Before he graduates with his Executive Master of Business Administration this summer, he has an exciting opportunity to complete an overseas project in global business. Through a connection with a former U of A EMBA graduate, he has arranged to work with the consumables floor at the Walmart South American hub. For two weeks, Welch will go to Chile to work on his project.
“I've got some big shoes to fill, but I'm hoping that I can do something really meaningful,” Welch said.
The future is looking bright. Welch will finish the project, graduate with his EMBA, and complete his Walmart training program at the same time.
“I'll take both the EMBA that I would have just graduated with and the experiences I gained with it to start a role as an associate merchant,” Welch said. “From there, I'm hoping to build a meaningful career, not just climbing the ladder, but doing some common good while I'm at it.”
To those considering studying online, Welch recommends discipline and investment.
“If you're not willing to commit and be disciplined about what you're doing, you're not going to get the experience and learning that you could,” he said. “You have to have some self-drive.”
While Welch admits it is possible to just get through a degree program, he recognizes the importance of doing it well and taking advantage of all the benefits of the program, investing the time, effort, and discipline to make the most out of his degree. From seeking guidance from his program’s career coaches to having business discussions with his professors outside of class, Welch utilizes all the resources that the program has to offer.
“The two career coaches, Bill Ryan and Jeff McClelland, are fantastic,” Welch said. “I could not have made the switch to Walmart without them, and they continue to invest. They make sure to remind you that you're a U of A alumni for life, so call them anytime you need it. Dr. Stoverink, the program director, is so involved with the students and gets right down into what they're working on, what they're experiencing and working to make it better. I was talking to him about changing something about the program for my experience, and he connected me with somebody immediately. He is really good at his job, invested. I have enjoyed everyone that I've worked with and everybody in our program. It's been incredible.”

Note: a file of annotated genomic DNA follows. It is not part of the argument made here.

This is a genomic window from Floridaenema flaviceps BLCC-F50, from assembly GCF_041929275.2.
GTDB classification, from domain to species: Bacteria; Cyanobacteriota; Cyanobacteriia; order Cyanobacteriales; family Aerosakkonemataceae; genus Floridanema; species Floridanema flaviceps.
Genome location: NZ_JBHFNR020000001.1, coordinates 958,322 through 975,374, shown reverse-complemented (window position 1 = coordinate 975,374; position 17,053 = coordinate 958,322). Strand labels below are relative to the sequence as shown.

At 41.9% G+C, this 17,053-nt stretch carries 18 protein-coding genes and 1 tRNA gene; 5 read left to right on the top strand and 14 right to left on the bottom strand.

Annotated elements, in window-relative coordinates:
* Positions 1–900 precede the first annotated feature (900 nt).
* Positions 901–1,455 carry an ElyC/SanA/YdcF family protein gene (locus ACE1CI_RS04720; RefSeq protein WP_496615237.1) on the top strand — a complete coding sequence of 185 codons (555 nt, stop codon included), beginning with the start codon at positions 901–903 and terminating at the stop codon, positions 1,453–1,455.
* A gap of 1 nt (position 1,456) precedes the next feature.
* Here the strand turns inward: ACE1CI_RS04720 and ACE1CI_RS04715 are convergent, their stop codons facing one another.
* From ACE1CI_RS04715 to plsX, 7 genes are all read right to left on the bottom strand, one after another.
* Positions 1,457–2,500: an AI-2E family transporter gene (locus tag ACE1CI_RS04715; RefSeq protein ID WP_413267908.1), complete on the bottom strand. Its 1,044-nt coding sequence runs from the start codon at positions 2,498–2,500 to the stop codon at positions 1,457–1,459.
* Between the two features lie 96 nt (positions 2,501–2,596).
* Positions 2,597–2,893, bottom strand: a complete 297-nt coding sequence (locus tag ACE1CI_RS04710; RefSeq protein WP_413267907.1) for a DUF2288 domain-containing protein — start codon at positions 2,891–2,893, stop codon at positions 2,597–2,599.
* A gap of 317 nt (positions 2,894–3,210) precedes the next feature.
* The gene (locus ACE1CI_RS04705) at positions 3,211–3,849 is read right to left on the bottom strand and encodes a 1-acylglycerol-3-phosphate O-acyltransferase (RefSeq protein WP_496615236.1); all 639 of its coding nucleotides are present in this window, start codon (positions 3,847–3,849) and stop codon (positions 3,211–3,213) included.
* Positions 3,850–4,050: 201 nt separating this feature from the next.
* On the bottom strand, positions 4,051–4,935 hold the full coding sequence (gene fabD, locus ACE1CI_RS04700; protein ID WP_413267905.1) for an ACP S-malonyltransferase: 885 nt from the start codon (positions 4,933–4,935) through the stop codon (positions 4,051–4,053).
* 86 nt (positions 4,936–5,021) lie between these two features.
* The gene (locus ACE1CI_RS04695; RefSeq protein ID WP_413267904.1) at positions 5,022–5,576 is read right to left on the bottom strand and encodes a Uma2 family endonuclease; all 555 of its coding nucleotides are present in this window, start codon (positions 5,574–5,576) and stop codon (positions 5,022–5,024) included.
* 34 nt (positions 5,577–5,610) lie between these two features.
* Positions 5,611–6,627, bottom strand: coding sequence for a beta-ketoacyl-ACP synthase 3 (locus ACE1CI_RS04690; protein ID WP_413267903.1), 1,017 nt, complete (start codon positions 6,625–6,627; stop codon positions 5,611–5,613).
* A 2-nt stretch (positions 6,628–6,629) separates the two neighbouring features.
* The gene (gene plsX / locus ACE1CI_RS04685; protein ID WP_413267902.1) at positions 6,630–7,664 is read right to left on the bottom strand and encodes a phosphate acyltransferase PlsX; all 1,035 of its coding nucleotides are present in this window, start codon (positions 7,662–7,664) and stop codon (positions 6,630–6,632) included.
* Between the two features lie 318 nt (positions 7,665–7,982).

Although group projects are notorious for being some students’ worst nightmares, that is not the case for Welch’s group work experience now.
“As much as I hated them in my undergrad, I think group projects have been a much more pleasant experience in the graduate program,” Welch said. “The people I've interacted with have been great and I've made some real friends out of the groups.”
Welch directly applies what he learns in class and utilizes his professors’ expertise to his current job.
“Since the professors’ content is directly aligned with what I'm working on now, I've been able to stay in contact with them through my business discussions,” Welch said. “Dr. Chris Hofer, who encourages everyone to call him Chris, taught my demand and forecasting class. My job the last eight weeks or so was to build out E-commerce forecasting for the pets category of Walmart and even after I left his class, he encouraged me to send questions, talk to him, and try to really dial in my experience of forecasting through him. So that's been a really nice side of the program. He's an incredible professor.”
Welch is so pleased with his experience in the program that he has been actively recruiting people who talk about getting an MBA.
“There's a big difference between getting an online MBA and an executive MBA program,” Welch said. “You're surrounded by people who have already been executives. There are people who have been either where you are heading or who have perspective on it. Surrounding yourself with the type of people who know the business and know what makes a good employee has been a world of difference in my experience already. It's a different experience and I'd recommended it to anyone who's willing to put in the work.”